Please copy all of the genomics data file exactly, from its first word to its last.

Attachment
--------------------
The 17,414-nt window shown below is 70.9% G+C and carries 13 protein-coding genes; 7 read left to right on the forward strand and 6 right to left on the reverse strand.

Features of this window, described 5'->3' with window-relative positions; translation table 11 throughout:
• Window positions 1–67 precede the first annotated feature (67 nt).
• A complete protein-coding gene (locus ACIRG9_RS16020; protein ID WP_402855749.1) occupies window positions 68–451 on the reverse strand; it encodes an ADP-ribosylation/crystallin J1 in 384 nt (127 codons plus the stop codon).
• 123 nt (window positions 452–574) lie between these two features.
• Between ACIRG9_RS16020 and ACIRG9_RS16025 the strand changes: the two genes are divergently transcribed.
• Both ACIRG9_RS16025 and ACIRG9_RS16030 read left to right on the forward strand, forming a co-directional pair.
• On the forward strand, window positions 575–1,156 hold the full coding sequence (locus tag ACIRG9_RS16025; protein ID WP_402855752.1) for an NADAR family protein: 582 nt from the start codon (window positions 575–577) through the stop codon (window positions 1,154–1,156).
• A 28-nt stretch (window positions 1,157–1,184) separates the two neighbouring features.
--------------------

The 17,414-nt window shown below is 70.9% G+C and carries 13 protein-coding genes; 7 read left to right on the forward strand and 6 right to left on the reverse strand.

Features of this window, described 5'->3' with window-relative positions; translation table 11 throughout:
• Window positions 1–67 precede the first annotated feature (67 nt).
• A complete protein-coding gene (locus ACIRG9_RS16020; protein ID WP_402855749.1) occupies window positions 68–451 on the reverse strand; it encodes an ADP-ribosylation/crystallin J1 in 384 nt (127 codons plus the stop codon).
• 123 nt (window positions 452–574) lie between these two features.
• Between ACIRG9_RS16020 and ACIRG9_RS16025 the strand changes: the two genes are divergently transcribed.
• Both ACIRG9_RS16025 and ACIRG9_RS16030 read left to right on the forward strand, forming a co-directional pair.
• On the forward strand, window positions 575–1,156 hold the full coding sequence (locus tag ACIRG9_RS16025; protein ID WP_402855752.1) for an NADAR family protein: 582 nt from the start codon (window positions 575–577) through the stop codon (window positions 1,154–1,156).
• A 28-nt stretch (window positions 1,157–1,184) separates the two neighbouring features.